SOUTH BEND — After months of chipping away hard-water minerals that have gummed up the historic Studebaker Electric Fountain at Leeper Park, South Bend and a fundraising committee have reached an agreement to pay for a fix.
In the spring, the city’s Venues, Parks & Arts department plans to install a water softening system. Bids will be sought within the next week or so, said John Martinez, director of facilities and grounds.
And over the winter, he said, staff members plan to thoroughly clean off the rusty- and green-colored minerals that plague the fountain’s metal sculptures and water lines.
When The Tribune reported on the fountain’s issues on July 5, seven of the eight sculpted turtles couldn’t shoot water, and each of the four boys riding dolphins also suffered from plugged-up spouts.
More:Hard water gums up and stains Studebaker Fountain in South Bend. Is water softener a cure?
Last Monday, the parks department board approved an agreement in which the city pledges $50,000 for the water system and the committee that raised money for the fountain’s restoration in 2019 pledges $60,000.
“I’m thrilled with the end result,“ said Vicki McIntire, chairwoman of the Friends of the Studebaker Fountain Committee.
The committee raised more than $648,900 from many donors, large and small, and hired restoration experts to save the fountain and its pieces from decades of disrepair.
The fountain was first erected in 1906 in Howard Park as a gift from Studebaker co-founder John M. Studebaker. By 1941, it came down because the city lacked money to repair its crumbling artwork. It seemed to be lost forever until the pieces were discovered in recent years. Ownership is now back in the city’s hands.
A staff member who maintains the cities fountains and splash pads has been spending 10 to 12 hours each week cleaning the Studebaker Fountain, with help from other staff.
The water softening system will be housed in a small brick structure at Leeper Park that, Martinez said, hasn’t been used in his 25 years by the parks department. That, he said, will help with some of the cost savings, paring down the estimate earlier this summer of about $170,000. The move shortens the need for pipes.
The city, he said, also opted against including bromine injection, which would have automatically kept the fountain’s pool clear of algae. Instead, he said, the task will be covered by the staff’s regular power washing and cleaning. That saves about $50,000.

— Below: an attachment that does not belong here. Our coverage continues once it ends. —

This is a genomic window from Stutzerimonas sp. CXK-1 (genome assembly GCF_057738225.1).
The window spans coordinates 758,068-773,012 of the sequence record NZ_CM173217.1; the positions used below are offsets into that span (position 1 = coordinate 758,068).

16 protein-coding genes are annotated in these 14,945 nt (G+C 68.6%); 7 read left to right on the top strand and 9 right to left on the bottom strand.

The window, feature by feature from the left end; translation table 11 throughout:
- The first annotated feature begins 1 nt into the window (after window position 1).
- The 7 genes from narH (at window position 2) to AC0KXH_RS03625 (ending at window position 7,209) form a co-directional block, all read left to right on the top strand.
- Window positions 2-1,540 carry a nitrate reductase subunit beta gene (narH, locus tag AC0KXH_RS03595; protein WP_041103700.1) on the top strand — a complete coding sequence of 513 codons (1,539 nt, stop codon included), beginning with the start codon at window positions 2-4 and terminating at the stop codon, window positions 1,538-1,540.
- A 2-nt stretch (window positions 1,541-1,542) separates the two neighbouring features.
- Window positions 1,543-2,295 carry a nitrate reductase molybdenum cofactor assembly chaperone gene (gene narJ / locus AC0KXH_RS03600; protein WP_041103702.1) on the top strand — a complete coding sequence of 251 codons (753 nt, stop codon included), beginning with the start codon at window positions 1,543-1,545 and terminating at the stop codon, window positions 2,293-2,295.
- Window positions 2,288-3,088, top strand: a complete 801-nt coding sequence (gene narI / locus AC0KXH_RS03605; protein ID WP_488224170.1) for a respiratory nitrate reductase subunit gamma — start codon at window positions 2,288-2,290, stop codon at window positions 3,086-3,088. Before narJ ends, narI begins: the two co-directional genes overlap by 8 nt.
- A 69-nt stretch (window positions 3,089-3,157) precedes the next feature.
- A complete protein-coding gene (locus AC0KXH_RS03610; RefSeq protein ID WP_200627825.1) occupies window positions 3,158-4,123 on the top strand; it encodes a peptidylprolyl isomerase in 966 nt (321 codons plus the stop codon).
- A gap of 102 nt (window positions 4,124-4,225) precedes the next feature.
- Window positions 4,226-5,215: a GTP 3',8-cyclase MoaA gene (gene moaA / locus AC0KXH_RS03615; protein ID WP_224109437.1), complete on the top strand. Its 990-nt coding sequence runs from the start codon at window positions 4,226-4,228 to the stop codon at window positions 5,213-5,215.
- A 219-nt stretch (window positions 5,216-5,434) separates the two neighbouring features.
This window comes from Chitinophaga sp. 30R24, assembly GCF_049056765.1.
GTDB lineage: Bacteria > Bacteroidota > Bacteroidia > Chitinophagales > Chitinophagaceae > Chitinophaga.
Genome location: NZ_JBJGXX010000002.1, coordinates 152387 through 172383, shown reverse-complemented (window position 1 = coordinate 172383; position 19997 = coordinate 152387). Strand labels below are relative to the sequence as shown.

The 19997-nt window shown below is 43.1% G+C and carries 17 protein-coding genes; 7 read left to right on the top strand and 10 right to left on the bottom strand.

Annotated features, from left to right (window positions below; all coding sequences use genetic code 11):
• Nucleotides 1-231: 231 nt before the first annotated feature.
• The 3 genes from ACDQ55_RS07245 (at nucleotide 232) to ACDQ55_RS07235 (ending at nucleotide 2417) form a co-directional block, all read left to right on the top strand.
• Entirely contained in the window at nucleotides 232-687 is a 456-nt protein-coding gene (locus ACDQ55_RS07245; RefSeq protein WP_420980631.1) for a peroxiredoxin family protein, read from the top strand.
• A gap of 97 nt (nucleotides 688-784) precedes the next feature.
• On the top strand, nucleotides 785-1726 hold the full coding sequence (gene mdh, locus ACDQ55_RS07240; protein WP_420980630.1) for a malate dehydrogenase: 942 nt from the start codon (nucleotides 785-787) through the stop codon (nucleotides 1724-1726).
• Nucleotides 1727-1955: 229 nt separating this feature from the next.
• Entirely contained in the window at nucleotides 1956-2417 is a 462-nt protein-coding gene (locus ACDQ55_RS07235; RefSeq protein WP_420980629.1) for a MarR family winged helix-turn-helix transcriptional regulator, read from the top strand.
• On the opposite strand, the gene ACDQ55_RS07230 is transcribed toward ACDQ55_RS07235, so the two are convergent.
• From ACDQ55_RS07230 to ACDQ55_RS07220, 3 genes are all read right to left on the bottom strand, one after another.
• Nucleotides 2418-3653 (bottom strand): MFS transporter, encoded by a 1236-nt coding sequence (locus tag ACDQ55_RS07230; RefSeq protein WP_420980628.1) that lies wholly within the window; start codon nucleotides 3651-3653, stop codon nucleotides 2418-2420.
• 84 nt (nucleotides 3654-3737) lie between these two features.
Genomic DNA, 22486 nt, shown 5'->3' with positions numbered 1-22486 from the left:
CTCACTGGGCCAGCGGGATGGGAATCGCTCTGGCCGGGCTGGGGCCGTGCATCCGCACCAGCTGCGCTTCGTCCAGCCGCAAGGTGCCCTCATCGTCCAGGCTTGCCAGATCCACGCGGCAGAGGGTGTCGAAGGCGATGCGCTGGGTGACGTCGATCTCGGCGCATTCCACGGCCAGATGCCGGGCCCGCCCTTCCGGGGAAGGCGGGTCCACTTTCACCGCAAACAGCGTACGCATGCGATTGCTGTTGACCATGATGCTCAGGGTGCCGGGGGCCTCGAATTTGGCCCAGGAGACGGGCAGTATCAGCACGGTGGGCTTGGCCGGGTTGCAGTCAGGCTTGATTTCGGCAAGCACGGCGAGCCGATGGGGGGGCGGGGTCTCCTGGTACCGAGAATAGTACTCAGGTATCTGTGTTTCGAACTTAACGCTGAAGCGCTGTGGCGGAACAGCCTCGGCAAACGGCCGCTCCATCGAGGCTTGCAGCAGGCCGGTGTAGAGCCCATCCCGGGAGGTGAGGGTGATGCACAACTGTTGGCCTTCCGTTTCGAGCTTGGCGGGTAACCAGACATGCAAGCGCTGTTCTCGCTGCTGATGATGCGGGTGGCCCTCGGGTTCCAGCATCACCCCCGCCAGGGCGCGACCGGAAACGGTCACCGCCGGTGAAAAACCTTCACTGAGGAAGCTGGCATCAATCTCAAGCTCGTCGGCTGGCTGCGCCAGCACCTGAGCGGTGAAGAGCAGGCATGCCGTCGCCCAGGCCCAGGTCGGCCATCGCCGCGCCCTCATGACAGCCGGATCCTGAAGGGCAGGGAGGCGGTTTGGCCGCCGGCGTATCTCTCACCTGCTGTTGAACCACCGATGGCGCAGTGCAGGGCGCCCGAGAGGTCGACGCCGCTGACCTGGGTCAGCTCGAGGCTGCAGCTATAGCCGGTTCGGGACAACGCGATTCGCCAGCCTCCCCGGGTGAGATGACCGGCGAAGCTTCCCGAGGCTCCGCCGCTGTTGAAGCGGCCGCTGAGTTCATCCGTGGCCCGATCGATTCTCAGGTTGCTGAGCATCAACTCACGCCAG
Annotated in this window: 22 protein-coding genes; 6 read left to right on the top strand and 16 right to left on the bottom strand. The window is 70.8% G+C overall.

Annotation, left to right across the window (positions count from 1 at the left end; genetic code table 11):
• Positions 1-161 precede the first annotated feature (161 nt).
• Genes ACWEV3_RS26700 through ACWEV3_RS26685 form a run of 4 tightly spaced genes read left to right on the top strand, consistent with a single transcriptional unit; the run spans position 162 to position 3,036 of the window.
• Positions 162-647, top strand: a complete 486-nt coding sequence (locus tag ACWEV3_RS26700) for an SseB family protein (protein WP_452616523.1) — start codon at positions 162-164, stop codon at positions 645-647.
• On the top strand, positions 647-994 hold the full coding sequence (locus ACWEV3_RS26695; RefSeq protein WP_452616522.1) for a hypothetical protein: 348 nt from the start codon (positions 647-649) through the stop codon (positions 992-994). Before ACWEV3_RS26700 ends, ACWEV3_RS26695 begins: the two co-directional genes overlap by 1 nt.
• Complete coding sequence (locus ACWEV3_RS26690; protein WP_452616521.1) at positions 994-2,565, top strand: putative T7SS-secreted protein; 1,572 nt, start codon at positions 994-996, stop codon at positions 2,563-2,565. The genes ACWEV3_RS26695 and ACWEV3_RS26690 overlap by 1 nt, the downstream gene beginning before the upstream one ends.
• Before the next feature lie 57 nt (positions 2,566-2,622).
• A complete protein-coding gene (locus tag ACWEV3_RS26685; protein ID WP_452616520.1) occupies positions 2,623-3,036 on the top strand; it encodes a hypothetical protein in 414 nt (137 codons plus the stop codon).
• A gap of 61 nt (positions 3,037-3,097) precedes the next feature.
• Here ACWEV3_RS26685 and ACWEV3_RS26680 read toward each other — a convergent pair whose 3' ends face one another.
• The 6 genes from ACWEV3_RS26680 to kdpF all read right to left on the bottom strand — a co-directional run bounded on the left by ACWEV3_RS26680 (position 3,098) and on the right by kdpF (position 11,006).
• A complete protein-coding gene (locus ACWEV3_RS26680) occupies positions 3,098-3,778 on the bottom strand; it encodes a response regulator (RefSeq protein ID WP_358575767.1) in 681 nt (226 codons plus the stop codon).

The city also looked into using river water instead of a water softener, per McIntire’s suggestion, as a possibly simpler alternative. But Martinez said it proved to be cost prohibitive since it would have to extend lines deep into the river bottom to draw water, and since it would require a system for filtering sediment and treating for organisms in the river water.
As The Tribune reported in July, the city had originally suggested a water softener, since it worked for the fountain in front of the Morris Performing Arts Center. But the restoration contractors didn’t think it was necessary.
McIntire said the city kept her abreast as it explored options with help from a local engineering firm, Jones Petrie Rafinski Corp., and the city’s public works staff.
“Whatever the city wanted to do to fix it was fine with me,” McIntire said. “Just fix it.”
She said the cost-sharing agreement approved last Monday is actually negotiated down from the city’s original proposal, which had asked for the committee to pledge support for future repairs. Now it merely states that the committee may consider contributing to future improvements or other expenses “at their sole discretion.”
“We’re just a little tax-exempt organization,” McIntire explained. “We have no stream of revenue. … We’ll always be there to assist if we can.”
In the end, she called the agreement “the perfect compromise.”
Out of the $60,000 that the group pledged, she noted, $25,000 is an amount that it had previously pledged for regular maintenance but that the city hadn’t yet used.
Martinez said that the city’s pledge of $50,000 would come from the parks budget, with no impact on other park projects.
He said the fountain will stop running in mid-November, as usual, so staff can blow out the lines to avoid freezing. But it will also begin the winter-season process of deep cleaning the fountain’s lines and boys, dolphins, turtles and other art pieces. The night lights, though, will still put on a show.
Reach reporter Joseph Dits at 574-235-6158 or email@example.com.
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